Future sliders get started

Bobsleigh, skeleton, luge camps attract interest as Canuck teams hit Whistler track

When opportunities opened for B.C. athletes to break into the world of bobsleigh and skeleton, about 50 aspiring sliders heard the call and came running. And when luge officials held a recruitment camp in Whistler on Sept. 26, 12 kids came from as far away as Burnaby to throw themselves onto wheeled sleds.

Even before the 2010 Olympics will bring the world's brightest bobsleigh, luge and skeleton stars to Whistler, interest in sliding sports is strong.

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Meanwhile, the top Canadians are returning to the track where they'll go for Olympic gold in five months' time. The national luge team hit the ice Wednesday (Sept. 30), and the skeleton team is also training here in Whistler.

"I think this is probably the earliest the Canadian team has ever trained," said Nicole Simon, the Whistler-based program coordinator for the Canadian Luge Association and representative for the B.C. luge and bobsleigh-skeleton associations.

Seeking to deepen the Canadian bobsleigh and skeleton programs, the burgeoning B.C. Bobsleigh and Skeleton Association (BCBSA) partnered with Bobsleigh Canada Skeleton and the Canadian Sport Centre Pacific to host free recruitment camps around the province in September.

Held in locations such as Whistler, Prince George, Kamloops, Kelowna, Victoria and Nanaimo, the sessions drew athletes interested in bobsleigh and skeleton to show their potential suitability for the sliding sports in sprinting and jumping tests.

Simon said organizers were pleased with the "fairly good" turnout of about 50 athletes, especially since some of the athletes were based far away from the Whistler Sliding Centre.

"They did well. We were impressed with what they had to show us," Simon said.

The Whistler camp, competing against sunshine and blue skies on Sept. 24, didn't have a huge turnout. But all the athletes who showed up for the sessions will be invited to a high-performance camp in Whistler in the end of October or beginning of November, Simon said, where they'll be tested in the weight room for more fundamentals.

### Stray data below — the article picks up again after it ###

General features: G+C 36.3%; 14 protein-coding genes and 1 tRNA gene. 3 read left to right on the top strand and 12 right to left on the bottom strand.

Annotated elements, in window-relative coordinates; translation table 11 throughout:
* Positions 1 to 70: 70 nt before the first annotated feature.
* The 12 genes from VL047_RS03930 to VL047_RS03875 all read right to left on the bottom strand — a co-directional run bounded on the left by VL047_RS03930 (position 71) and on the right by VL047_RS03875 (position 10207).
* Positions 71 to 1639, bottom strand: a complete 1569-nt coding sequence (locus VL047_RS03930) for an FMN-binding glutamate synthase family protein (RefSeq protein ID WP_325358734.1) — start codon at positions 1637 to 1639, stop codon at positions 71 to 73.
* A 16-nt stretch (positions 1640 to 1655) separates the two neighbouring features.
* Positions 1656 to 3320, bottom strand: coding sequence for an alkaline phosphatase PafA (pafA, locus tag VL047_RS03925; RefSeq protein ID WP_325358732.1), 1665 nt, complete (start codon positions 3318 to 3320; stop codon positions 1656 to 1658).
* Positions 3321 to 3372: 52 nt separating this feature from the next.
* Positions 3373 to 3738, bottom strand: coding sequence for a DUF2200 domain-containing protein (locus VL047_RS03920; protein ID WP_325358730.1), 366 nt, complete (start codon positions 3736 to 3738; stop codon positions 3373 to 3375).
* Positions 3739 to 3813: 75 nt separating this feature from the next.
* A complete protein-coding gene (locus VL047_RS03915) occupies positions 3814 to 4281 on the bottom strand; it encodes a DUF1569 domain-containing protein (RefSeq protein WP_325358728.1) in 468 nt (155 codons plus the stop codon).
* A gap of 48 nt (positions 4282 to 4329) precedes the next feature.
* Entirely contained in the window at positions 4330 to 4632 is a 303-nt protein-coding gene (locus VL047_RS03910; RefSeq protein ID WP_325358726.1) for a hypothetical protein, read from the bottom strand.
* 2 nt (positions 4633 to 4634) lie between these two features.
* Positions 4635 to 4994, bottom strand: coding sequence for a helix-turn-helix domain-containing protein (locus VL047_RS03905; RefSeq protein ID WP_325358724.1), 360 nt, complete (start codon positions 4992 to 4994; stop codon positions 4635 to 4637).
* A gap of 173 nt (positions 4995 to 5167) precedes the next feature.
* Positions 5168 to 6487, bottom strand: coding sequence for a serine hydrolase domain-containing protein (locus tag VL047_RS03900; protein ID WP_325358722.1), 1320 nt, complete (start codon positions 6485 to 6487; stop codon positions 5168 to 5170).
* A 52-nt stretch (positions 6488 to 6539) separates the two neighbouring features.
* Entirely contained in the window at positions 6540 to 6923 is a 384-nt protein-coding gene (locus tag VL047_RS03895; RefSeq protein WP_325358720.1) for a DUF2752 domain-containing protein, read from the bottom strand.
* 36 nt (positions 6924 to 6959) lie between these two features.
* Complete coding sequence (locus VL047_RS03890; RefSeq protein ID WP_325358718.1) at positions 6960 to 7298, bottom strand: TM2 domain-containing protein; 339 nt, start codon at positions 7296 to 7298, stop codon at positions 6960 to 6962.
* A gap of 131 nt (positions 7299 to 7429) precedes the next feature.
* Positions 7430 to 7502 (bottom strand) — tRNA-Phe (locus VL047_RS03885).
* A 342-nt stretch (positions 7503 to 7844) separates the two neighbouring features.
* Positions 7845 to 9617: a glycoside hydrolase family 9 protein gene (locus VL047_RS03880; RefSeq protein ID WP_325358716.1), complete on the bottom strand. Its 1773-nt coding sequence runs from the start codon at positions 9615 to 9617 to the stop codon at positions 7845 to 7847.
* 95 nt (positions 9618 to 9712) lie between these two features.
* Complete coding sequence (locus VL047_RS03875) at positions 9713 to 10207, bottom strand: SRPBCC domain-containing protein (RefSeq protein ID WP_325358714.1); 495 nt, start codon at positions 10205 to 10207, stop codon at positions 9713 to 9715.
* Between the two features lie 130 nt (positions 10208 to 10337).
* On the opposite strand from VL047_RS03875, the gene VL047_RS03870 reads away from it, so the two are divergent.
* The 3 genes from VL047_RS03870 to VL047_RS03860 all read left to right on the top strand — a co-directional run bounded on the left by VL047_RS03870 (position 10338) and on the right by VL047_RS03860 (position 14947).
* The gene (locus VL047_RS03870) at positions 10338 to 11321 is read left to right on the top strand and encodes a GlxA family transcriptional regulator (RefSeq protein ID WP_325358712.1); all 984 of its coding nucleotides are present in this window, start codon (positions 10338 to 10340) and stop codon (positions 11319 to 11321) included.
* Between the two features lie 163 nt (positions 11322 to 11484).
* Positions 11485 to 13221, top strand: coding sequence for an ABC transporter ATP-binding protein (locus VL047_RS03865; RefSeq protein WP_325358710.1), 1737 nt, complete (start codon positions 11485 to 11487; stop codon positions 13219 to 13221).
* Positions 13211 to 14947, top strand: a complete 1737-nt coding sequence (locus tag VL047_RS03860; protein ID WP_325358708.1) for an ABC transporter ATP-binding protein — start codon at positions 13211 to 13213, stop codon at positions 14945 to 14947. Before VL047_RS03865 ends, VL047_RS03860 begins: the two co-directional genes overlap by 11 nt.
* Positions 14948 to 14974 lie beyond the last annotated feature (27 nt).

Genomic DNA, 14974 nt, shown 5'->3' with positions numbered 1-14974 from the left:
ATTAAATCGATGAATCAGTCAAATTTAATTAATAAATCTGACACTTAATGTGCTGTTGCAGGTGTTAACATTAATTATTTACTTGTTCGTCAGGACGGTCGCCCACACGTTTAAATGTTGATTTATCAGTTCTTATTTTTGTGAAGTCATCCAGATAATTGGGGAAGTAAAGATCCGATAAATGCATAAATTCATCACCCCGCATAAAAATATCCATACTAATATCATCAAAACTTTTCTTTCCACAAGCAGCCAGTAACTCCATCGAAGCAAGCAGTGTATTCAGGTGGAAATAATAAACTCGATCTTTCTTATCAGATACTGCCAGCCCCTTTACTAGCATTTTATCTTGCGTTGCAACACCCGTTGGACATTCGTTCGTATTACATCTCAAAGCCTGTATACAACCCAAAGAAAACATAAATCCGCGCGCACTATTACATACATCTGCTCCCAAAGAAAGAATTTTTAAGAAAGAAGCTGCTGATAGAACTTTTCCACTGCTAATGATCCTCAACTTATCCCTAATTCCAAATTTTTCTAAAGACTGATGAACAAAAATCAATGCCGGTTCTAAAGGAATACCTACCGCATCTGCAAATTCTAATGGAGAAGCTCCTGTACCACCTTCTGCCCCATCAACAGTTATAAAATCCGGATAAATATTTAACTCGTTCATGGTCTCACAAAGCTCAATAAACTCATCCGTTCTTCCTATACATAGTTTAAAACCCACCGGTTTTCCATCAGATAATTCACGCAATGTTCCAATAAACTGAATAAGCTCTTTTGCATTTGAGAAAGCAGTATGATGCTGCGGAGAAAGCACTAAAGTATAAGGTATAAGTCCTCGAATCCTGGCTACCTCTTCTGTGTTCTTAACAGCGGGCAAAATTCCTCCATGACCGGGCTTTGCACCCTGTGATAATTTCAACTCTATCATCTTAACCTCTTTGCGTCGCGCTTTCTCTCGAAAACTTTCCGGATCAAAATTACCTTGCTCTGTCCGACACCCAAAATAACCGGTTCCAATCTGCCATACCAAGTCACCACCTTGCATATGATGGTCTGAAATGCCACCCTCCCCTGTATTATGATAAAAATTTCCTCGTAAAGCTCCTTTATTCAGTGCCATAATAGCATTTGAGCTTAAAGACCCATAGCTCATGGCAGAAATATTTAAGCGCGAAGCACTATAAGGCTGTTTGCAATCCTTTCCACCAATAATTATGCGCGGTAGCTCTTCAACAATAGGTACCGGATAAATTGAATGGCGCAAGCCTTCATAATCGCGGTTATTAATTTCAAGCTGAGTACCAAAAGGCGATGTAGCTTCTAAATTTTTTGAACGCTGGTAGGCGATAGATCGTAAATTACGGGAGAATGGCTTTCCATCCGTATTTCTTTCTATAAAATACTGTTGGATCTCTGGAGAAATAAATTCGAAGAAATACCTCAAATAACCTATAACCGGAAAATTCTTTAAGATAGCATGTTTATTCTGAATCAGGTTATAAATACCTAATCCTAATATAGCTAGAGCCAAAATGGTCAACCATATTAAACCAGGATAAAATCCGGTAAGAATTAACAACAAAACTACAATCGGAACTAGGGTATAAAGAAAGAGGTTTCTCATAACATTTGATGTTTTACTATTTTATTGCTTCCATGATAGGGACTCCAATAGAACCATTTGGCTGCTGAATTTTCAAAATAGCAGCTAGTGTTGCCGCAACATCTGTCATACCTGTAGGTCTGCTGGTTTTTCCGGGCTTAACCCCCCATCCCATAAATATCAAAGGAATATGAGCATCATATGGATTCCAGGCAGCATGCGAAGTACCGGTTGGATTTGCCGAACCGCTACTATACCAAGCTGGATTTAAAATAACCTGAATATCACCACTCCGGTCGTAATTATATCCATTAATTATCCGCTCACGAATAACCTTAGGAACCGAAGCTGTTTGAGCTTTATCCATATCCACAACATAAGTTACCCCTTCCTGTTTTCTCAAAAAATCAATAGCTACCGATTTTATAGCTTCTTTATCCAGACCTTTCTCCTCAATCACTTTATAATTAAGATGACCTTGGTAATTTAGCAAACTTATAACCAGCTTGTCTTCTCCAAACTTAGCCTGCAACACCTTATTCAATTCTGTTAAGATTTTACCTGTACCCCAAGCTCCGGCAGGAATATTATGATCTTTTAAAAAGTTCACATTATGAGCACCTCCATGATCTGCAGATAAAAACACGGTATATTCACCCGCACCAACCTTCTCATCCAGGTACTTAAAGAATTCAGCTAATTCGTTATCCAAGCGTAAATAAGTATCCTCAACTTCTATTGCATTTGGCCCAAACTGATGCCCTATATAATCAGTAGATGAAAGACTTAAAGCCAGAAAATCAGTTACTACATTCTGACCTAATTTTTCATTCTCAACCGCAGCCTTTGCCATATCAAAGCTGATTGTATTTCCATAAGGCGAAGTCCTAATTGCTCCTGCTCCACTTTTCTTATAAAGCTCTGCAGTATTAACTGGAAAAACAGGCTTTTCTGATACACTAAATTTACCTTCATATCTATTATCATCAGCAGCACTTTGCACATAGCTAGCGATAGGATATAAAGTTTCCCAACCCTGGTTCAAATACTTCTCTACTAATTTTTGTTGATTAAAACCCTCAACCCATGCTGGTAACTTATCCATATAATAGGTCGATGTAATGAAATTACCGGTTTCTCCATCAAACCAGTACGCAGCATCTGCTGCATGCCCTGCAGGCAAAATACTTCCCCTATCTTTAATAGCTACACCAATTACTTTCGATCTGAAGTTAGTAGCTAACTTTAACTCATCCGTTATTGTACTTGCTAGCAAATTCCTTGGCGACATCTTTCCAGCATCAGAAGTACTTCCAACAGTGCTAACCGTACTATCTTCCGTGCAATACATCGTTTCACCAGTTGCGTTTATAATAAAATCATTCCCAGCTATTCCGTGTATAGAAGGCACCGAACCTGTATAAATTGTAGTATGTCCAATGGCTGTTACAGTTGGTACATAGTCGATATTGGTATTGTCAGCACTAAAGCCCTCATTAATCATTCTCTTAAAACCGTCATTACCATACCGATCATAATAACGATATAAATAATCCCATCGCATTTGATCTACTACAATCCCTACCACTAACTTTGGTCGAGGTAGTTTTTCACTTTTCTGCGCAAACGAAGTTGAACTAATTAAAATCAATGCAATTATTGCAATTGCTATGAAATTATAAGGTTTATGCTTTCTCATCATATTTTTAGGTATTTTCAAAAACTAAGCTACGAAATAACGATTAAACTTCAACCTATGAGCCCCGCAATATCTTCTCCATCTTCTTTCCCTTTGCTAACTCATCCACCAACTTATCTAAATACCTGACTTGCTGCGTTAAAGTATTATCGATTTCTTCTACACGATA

Their results will be sent to Bobsleigh Canada Skeleton, opening chances for them to get picked up for the program. New recruits could get to use sleds at the Whistler Sliding Centre when they start in November, Simon said.

The Whistler track is also expected to host some skeleton and bobsleigh driving schools this season, Simon said, with dates to be posted on the BCBSA website at slidebc.ca.

On the luge side of the sliding sports equation, the 12 kids who came to the most recent Whistler recruitment camp will be invited to join the youth program at the Whistler Sliding Centre, along with any young athletes who attended camps this year and last.

Some of the speedy sliders who participated in the program last year, a successful group that put on an impressive performance at competitions such as the Youth Canadian Championships, have been hitting the gym every second Tuesday over the summer.

The athletes have been getting a head start on their luge careers by training with Diana Rochon of the Canadian Sport Centre Pacific gym in Whistler, and Jason Fridrick of the Meadow Park Sports Centre has been teaching them the basics of power lifting.

"I wish I had something like that when I first got started in the sport," Simon said.

Luge is a power event, with an all-important start that requires full-body efforts by the athletes, so learning the ways of the weight room early can be a huge benefit for young sliders, she said.

Plus, Simon added, "They had so much fun doing it."

The youth program at the Whistler Sliding Centre can take about 40 athletes, and Simon hopes to have about 15 to 20 participants this year. With sessions four times per week, the participants usually slide at two or three of those each week.

Right now, Simon said, it looks like the young athletes will be able to slide until the end of January, when the Olympics will really be on the sliding centre's doorstep.

"They'll have pretty much the same amount of track time they had last year," Simon said.

Further on-ice luge recruitment camps for 13- to 18-year-old athletes are scheduled for the mornings of Oct. 17, 18 and 25 and Nov. 22, with registration happening online at www.luge.ca.

"Last year (similar sessions) all sold out, I expect the same," Simon said, hoping to get about 12 to 15 kids per camp.

In the background, momentum is also building to keep the organizations guiding the sports in this province steady as a long-term legacy beyond the Olympics. Last Friday (Oct. 2), the BCBSA held its AGM to elect a volunteer board and separate from Bobsleigh Canada Skeleton, and the Track Club at the Whistler Sliding Centre will take the same steps at their AGM on Oct. 19 to become independent from VANOC.

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